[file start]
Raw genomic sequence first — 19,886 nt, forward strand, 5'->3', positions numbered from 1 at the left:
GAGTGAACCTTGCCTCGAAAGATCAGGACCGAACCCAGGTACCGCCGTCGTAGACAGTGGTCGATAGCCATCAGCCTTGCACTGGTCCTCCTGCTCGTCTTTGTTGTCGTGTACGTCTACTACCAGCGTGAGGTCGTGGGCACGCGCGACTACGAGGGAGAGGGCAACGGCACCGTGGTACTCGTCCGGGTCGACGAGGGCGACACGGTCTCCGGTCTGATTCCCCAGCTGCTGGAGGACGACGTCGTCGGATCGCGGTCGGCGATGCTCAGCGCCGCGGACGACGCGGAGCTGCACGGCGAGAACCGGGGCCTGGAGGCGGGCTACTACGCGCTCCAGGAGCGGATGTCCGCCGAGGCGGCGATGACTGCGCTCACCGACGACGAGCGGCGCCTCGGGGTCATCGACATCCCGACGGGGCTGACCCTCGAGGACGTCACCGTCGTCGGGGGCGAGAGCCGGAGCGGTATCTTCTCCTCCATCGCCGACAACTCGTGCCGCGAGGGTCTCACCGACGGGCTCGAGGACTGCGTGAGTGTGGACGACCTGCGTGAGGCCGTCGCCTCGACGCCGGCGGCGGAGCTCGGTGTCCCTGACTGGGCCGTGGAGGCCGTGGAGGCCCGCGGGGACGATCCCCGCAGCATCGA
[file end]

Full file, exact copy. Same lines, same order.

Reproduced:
Raw genomic sequence first — 19,886 nt, forward strand, 5'->3', positions numbered from 1 at the left:
GAGTGAACCTTGCCTCGAAAGATCAGGACCGAACCCAGGTACCGCCGTCGTAGACAGTGGTCGATAGCCATCAGCCTTGCACTGGTCCTCCTGCTCGTCTTTGTTGTCGTGTACGTCTACTACCAGCGTGAGGTCGTGGGCACGCGCGACTACGAGGGAGAGGGCAACGGCACCGTGGTACTCGTCCGGGTCGACGAGGGCGACACGGTCTCCGGTCTGATTCCCCAGCTGCTGGAGGACGACGTCGTCGGATCGCGGTCGGCGATGCTCAGCGCCGCGGACGACGCGGAGCTGCACGGCGAGAACCGGGGCCTGGAGGCGGGCTACTACGCGCTCCAGGAGCGGATGTCCGCCGAGGCGGCGATGACTGCGCTCACCGACGACGAGCGGCGCCTCGGGGTCATCGACATCCCGACGGGGCTGACCCTCGAGGACGTCACCGTCGTCGGGGGCGAGAGCCGGAGCGGTATCTTCTCCTCCATCGCCGACAACTCGTGCCGCGAGGGTCTCACCGACGGGCTCGAGGACTGCGTGAGTGTGGACGACCTGCGTGAGGCCGTCGCCTCGACGCCGGCGGCGGAGCTCGGTGTCCCTGACTGGGCCGTGGAGGCCGTGGAGGCCCGCGGGGACGATCCCCGCAGCATCGA